The Accidental Poisoner by Food Network Kitchens in View All Posts, October 23rd, 2008
Working in the Food Network’s culinary department tends, as one would expect, to be a delicious pleasure. The range of foods that pass through our kitchens is truly mind-boggling—land crabs, civet coffee, jujube honey, snail roe, and on and on. This is no place for the food-phobic; it takes an omnivore to work around here. And occasionally a strong stomach. Sometimes, a really strong stomach.
Yesterday was such a day. The sort of day, rare but not unknown, that leads one to wonder whether keeping a gastroenterologist on staff might not be a wise investment.
I mean, really. Look at this thing.
The whole sordid story after the jump:
It all began innocently enough, in the elevator, when a casual conversation with our culinary producer Sarah Perlman turned to an unidentifiable foodstuff that one of our freshest new on-air faces, Sunny Anderson, had, out of curiosity, picked up in Chinatown that morning. No one in the kitchen had ever seen the likes of it. Perhaps, as the Network’s culinary researcher, I might be able to help them solve the riddle of Sunny’s quarry?
Since tracking down information about oddball foods is one of the most enjoyable parts of my job, I jumped at the challenge. Sara immediately brought me into the kitchen, where we found Sunny and our colleague Santos at a counter, hunched over, transfixed by, this…this thing.
Once again, mostly because if it haunts my dreams, it should haunt yours too — it looked like this:
Sunny and Santos gazed down at one that Santos had smashed with the side of a knife, as if waiting for it to speak. No, I had no idea what it was.
None of which stopped me when Santos broke off a piece and offered me a bite. I brought the severed horn to my mouth and nibbled the meager morsel of white flesh inside. It did indeed taste like coconut; also, I thought, a bit like cantaloupe. The smell was somewhat off-putting, a little, shall we say, excremental; not enough to repulse, just enough to cast doubt. No matter, I was fascinated. I had to share. I rushed a sample over to my colleague Rupa, another connoisseur of the weird and delicious, who received the thing with the same mixture of attraction and repulsion and likewise found the flavor not unpleasant. Rupa readily agreed to assist me in my sleuthwork.
I returned to my desk and busied myself with other things. Ten minutes later Rupa called with some answers. The thing had a name: horned water chestnut, also water caltrop, also Trapa bicornis. The thing also came with some warnings: ‘must not be eaten in its raw state,’ ‘should be boiled for an hour.’ One source mentioned unspecified ‘toxins,’ another ‘contaminated water’ and ‘intestinal parasites’; still another: ‘…known to transmit cysts of a parasitic intestinal fluke to people who shell them with their teeth.’ On the flip side the horned chestnuts had once been used to treat elephantiasis. Cold comfort. My stomach curdled.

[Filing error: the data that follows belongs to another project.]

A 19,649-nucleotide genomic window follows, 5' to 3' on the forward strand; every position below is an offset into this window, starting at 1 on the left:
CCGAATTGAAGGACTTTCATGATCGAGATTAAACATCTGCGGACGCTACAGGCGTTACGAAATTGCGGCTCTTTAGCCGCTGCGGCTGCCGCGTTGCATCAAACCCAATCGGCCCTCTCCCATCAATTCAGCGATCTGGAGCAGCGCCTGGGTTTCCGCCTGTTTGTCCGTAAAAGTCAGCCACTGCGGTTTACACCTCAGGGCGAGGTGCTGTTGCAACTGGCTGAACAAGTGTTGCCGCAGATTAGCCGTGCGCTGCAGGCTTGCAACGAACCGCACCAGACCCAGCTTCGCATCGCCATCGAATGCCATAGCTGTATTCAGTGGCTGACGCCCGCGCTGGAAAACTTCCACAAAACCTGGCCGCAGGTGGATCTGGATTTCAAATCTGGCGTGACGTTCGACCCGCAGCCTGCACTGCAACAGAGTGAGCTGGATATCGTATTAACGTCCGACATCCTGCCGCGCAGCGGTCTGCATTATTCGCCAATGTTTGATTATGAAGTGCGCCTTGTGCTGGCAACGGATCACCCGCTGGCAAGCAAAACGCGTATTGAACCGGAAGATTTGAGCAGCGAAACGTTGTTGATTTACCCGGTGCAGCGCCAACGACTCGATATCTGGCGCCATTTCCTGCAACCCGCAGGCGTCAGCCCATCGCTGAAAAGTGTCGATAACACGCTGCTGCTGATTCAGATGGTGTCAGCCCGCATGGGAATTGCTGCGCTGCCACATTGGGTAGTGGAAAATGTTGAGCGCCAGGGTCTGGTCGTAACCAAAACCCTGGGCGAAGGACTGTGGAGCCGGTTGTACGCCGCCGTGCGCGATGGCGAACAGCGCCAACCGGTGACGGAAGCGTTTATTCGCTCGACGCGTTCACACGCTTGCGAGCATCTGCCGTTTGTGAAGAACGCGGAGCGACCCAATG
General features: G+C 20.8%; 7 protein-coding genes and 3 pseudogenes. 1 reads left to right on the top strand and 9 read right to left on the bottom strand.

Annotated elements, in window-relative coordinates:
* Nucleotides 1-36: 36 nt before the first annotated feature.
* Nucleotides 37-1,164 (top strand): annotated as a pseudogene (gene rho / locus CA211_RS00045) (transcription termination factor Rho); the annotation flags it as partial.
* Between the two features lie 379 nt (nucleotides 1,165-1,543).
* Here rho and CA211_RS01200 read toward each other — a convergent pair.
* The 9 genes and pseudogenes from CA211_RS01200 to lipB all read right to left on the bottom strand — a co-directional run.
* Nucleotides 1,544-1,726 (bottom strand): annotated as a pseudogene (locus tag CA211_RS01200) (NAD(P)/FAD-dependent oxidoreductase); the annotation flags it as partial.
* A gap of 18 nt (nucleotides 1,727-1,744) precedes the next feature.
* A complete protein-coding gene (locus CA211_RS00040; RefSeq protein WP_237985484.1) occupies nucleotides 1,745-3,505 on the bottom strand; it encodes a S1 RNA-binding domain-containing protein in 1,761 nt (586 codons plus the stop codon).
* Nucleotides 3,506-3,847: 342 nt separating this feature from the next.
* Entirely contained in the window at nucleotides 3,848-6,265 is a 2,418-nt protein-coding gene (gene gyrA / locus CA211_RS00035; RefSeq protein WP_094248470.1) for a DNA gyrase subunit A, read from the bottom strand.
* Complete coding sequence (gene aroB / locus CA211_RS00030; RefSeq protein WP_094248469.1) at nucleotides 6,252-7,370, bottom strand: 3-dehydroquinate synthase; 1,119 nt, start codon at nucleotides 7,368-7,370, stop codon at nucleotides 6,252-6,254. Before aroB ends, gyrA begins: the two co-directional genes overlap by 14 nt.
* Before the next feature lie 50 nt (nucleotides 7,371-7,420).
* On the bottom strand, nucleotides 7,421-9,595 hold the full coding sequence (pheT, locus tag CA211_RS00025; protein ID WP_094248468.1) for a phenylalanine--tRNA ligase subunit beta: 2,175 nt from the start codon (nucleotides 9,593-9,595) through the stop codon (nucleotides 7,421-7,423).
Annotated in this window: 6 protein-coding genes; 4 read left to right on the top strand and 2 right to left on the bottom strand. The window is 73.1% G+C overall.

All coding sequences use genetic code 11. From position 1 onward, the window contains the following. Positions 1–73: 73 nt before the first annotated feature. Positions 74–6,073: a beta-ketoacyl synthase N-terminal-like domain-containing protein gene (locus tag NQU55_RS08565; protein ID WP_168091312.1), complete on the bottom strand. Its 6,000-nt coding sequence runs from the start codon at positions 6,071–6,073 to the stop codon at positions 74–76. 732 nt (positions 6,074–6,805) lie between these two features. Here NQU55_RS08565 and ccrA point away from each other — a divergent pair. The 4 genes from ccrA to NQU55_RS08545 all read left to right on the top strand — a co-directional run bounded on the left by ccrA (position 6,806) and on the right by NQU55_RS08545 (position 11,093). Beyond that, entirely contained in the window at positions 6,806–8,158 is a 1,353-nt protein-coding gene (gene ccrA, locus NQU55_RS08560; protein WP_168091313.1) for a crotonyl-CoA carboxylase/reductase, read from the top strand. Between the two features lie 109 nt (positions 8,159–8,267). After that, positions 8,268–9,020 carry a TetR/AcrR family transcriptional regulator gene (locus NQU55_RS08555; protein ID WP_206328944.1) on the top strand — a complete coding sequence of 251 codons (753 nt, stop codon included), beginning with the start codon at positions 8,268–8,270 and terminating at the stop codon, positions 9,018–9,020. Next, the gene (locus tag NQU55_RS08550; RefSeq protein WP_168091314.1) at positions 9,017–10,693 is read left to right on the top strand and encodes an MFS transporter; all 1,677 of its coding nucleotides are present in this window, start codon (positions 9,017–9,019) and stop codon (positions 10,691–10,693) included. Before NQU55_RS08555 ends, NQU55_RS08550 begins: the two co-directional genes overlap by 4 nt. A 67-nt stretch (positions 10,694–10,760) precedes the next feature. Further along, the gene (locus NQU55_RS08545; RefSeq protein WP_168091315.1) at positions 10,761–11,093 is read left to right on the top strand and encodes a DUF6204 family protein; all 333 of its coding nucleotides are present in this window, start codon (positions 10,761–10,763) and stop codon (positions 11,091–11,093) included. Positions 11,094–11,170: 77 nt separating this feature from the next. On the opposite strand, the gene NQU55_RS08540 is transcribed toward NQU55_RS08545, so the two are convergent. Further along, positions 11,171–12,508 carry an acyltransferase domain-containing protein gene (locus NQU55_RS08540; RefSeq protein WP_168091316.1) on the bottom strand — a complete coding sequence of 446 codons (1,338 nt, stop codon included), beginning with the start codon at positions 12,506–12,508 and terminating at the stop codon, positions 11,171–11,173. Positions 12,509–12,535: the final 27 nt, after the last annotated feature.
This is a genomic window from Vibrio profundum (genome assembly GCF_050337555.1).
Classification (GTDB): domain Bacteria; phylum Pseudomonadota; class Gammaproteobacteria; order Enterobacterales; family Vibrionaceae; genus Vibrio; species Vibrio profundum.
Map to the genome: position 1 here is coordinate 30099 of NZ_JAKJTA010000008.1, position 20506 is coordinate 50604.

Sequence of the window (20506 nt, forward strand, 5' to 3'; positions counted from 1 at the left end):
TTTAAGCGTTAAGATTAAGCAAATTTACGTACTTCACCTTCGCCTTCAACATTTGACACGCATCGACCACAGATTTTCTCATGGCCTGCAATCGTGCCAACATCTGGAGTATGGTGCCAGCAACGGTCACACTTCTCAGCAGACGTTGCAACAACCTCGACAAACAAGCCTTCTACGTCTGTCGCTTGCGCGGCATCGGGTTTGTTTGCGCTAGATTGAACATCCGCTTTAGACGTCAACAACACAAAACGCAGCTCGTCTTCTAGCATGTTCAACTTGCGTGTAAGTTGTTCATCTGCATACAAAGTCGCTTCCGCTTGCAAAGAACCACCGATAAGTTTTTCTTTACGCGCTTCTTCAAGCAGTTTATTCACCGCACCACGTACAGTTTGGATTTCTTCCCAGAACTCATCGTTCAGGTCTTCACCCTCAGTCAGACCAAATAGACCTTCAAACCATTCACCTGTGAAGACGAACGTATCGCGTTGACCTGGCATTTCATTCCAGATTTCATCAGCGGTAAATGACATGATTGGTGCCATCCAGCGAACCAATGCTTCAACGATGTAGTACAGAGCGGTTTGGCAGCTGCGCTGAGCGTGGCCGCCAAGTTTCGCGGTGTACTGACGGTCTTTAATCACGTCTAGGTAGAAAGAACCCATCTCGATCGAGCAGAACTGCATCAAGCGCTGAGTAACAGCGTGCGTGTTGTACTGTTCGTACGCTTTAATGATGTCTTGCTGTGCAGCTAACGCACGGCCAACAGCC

Turns out Sunny had gotten her hands on the seeds of a species of aquatic plant native to Africa, Central Europe, and Asia. A close relative of our caltrops seems to have found its way into Italian cuisine, as more than one source mentions a famous risotto made with them. But it is the Chinese who really made caltrops their own: boiling them, frying them, preserving them in honey and sugar. They even grind them into flour for making bread and puddings. In Chinatowns they are often sold as water chestnuts—the two are unrelated and should not be confused—and appear to be associated with the mid-autumn moon festival.
All of which was good and fine but did nothing to block out the images of 9 foot long worms taking up residence in my lower GI tract. I ran back to the kitchen to forestall any further consumption of these satanic chestnuts. My news got a surprisingly mixed reception. Sunny more or less brushed it off; she’d eaten far worse and lived to tell. Sarah was speechless. And Santos scratched his hands compulsively, while complaining of a sudden rash. I was feeling pretty queazed out myself. What if I’d poisoned Rupa? What if we were all stricken? What if Sunny had to suspend production? What if I had to waste my remaining vacation time nursing a tummy ache!? I picked up one of the horned beasts and took a close look. It looked back. I pocketed it, figuring: worst case scenario the CDC would want to have a look.
Rupa, Santos, and I decided the best course of action was a purifying shot of high-proof whiskey. For now, it seems to have been quite effective. And we’re giving thanks for every day of digestive health. Stay tuned.
Jonathan Milder, Research Librarian